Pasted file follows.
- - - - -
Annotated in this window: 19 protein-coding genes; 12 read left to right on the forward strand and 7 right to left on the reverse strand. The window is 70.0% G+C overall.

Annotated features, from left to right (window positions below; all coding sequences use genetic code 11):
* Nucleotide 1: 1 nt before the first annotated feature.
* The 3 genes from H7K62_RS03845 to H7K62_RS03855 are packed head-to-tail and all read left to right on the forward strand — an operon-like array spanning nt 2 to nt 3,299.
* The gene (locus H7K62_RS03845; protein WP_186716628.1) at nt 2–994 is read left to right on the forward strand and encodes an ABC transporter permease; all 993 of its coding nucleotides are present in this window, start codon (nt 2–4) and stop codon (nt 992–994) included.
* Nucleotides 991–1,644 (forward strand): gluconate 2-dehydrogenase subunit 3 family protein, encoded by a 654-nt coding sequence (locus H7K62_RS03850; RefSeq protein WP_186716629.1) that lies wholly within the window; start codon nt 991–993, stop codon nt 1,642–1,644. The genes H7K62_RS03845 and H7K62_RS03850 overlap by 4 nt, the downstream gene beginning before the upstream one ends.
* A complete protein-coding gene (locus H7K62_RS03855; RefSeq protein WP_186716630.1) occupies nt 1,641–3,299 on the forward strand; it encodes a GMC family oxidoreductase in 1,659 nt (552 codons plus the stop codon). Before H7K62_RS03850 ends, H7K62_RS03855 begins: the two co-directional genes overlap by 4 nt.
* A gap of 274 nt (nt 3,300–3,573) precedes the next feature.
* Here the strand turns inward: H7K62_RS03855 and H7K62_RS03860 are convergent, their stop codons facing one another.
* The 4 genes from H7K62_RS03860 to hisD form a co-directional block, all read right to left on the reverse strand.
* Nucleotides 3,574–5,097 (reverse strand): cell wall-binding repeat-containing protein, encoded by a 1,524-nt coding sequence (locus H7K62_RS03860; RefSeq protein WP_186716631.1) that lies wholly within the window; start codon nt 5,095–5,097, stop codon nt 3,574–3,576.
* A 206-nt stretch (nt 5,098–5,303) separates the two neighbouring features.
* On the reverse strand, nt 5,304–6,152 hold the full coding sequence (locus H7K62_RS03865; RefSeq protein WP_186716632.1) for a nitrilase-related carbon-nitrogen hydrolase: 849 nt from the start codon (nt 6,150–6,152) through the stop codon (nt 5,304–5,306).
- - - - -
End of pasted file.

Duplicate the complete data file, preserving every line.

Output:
Annotated in this window: 19 protein-coding genes; 12 read left to right on the forward strand and 7 right to left on the reverse strand. The window is 70.0% G+C overall.

Annotated features, from left to right (window positions below; all coding sequences use genetic code 11):
* Nucleotide 1: 1 nt before the first annotated feature.
* The 3 genes from H7K62_RS03845 to H7K62_RS03855 are packed head-to-tail and all read left to right on the forward strand — an operon-like array spanning nt 2 to nt 3,299.
* The gene (locus H7K62_RS03845; protein WP_186716628.1) at nt 2–994 is read left to right on the forward strand and encodes an ABC transporter permease; all 993 of its coding nucleotides are present in this window, start codon (nt 2–4) and stop codon (nt 992–994) included.
* Nucleotides 991–1,644 (forward strand): gluconate 2-dehydrogenase subunit 3 family protein, encoded by a 654-nt coding sequence (locus H7K62_RS03850; RefSeq protein WP_186716629.1) that lies wholly within the window; start codon nt 991–993, stop codon nt 1,642–1,644. The genes H7K62_RS03845 and H7K62_RS03850 overlap by 4 nt, the downstream gene beginning before the upstream one ends.
* A complete protein-coding gene (locus H7K62_RS03855; RefSeq protein WP_186716630.1) occupies nt 1,641–3,299 on the forward strand; it encodes a GMC family oxidoreductase in 1,659 nt (552 codons plus the stop codon). Before H7K62_RS03850 ends, H7K62_RS03855 begins: the two co-directional genes overlap by 4 nt.
* A gap of 274 nt (nt 3,300–3,573) precedes the next feature.
* Here the strand turns inward: H7K62_RS03855 and H7K62_RS03860 are convergent, their stop codons facing one another.
* The 4 genes from H7K62_RS03860 to hisD form a co-directional block, all read right to left on the reverse strand.
* Nucleotides 3,574–5,097 (reverse strand): cell wall-binding repeat-containing protein, encoded by a 1,524-nt coding sequence (locus H7K62_RS03860; RefSeq protein WP_186716631.1) that lies wholly within the window; start codon nt 5,095–5,097, stop codon nt 3,574–3,576.
* A 206-nt stretch (nt 5,098–5,303) separates the two neighbouring features.
* On the reverse strand, nt 5,304–6,152 hold the full coding sequence (locus H7K62_RS03865; RefSeq protein WP_186716632.1) for a nitrilase-related carbon-nitrogen hydrolase: 849 nt from the start codon (nt 6,150–6,152) through the stop codon (nt 5,304–5,306).